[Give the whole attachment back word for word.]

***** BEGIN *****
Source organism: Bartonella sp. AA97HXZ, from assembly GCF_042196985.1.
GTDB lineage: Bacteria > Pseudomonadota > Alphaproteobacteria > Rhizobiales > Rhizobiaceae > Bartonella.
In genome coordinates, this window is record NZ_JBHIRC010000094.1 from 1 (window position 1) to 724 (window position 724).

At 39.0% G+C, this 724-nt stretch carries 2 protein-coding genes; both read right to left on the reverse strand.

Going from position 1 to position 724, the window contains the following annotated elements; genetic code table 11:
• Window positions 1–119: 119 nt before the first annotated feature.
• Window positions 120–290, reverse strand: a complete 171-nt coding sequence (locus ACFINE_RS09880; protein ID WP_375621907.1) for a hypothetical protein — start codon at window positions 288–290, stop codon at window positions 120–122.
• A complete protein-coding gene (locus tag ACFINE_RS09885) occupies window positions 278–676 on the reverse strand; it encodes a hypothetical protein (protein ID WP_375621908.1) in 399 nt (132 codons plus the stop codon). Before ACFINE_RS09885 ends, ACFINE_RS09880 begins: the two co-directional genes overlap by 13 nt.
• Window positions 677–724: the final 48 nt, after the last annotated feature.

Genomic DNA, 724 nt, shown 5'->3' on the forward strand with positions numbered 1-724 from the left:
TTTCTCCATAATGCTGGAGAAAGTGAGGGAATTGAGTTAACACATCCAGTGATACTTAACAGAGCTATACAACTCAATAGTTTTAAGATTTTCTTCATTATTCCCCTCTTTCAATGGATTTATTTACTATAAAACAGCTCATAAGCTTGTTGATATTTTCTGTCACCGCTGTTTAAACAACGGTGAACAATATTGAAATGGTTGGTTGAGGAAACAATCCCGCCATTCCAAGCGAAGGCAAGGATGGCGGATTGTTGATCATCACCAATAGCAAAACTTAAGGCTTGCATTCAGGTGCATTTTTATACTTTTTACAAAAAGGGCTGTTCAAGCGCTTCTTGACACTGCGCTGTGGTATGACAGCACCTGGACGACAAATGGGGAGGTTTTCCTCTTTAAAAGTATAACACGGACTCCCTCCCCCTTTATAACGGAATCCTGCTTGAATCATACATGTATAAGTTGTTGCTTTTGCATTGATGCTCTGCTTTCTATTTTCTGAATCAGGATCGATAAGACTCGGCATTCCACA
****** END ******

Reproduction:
Source organism: Bartonella sp. AA97HXZ, from assembly GCF_042196985.1.
GTDB lineage: Bacteria > Pseudomonadota > Alphaproteobacteria > Rhizobiales > Rhizobiaceae > Bartonella.
In genome coordinates, this window is record NZ_JBHIRC010000094.1 from 1 (window position 1) to 724 (window position 724).

At 39.0% G+C, this 724-nt stretch carries 2 protein-coding genes; both read right to left on the reverse strand.

Going from position 1 to position 724, the window contains the following annotated elements; genetic code table 11:
• Window positions 1–119: 119 nt before the first annotated feature.
• Window positions 120–290, reverse strand: a complete 171-nt coding sequence (locus ACFINE_RS09880; protein ID WP_375621907.1) for a hypothetical protein — start codon at window positions 288–290, stop codon at window positions 120–122.
• A complete protein-coding gene (locus tag ACFINE_RS09885) occupies window positions 278–676 on the reverse strand; it encodes a hypothetical protein (protein ID WP_375621908.1) in 399 nt (132 codons plus the stop codon). Before ACFINE_RS09885 ends, ACFINE_RS09880 begins: the two co-directional genes overlap by 13 nt.
• Window positions 677–724: the final 48 nt, after the last annotated feature.

Genomic DNA, 724 nt, shown 5'->3' on the forward strand with positions numbered 1-724 from the left:
TTTCTCCATAATGCTGGAGAAAGTGAGGGAATTGAGTTAACACATCCAGTGATACTTAACAGAGCTATACAACTCAATAGTTTTAAGATTTTCTTCATTATTCCCCTCTTTCAATGGATTTATTTACTATAAAACAGCTCATAAGCTTGTTGATATTTTCTGTCACCGCTGTTTAAACAACGGTGAACAATATTGAAATGGTTGGTTGAGGAAACAATCCCGCCATTCCAAGCGAAGGCAAGGATGGCGGATTGTTGATCATCACCAATAGCAAAACTTAAGGCTTGCATTCAGGTGCATTTTTATACTTTTTACAAAAAGGGCTGTTCAAGCGCTTCTTGACACTGCGCTGTGGTATGACAGCACCTGGACGACAAATGGGGAGGTTTTCCTCTTTAAAAGTATAACACGGACTCCCTCCCCCTTTATAACGGAATCCTGCTTGAATCATACATGTATAAGTTGTTGCTTTTGCATTGATGCTCTGCTTTCTATTTTCTGAATCAGGATCGATAAGACTCGGCATTCCACA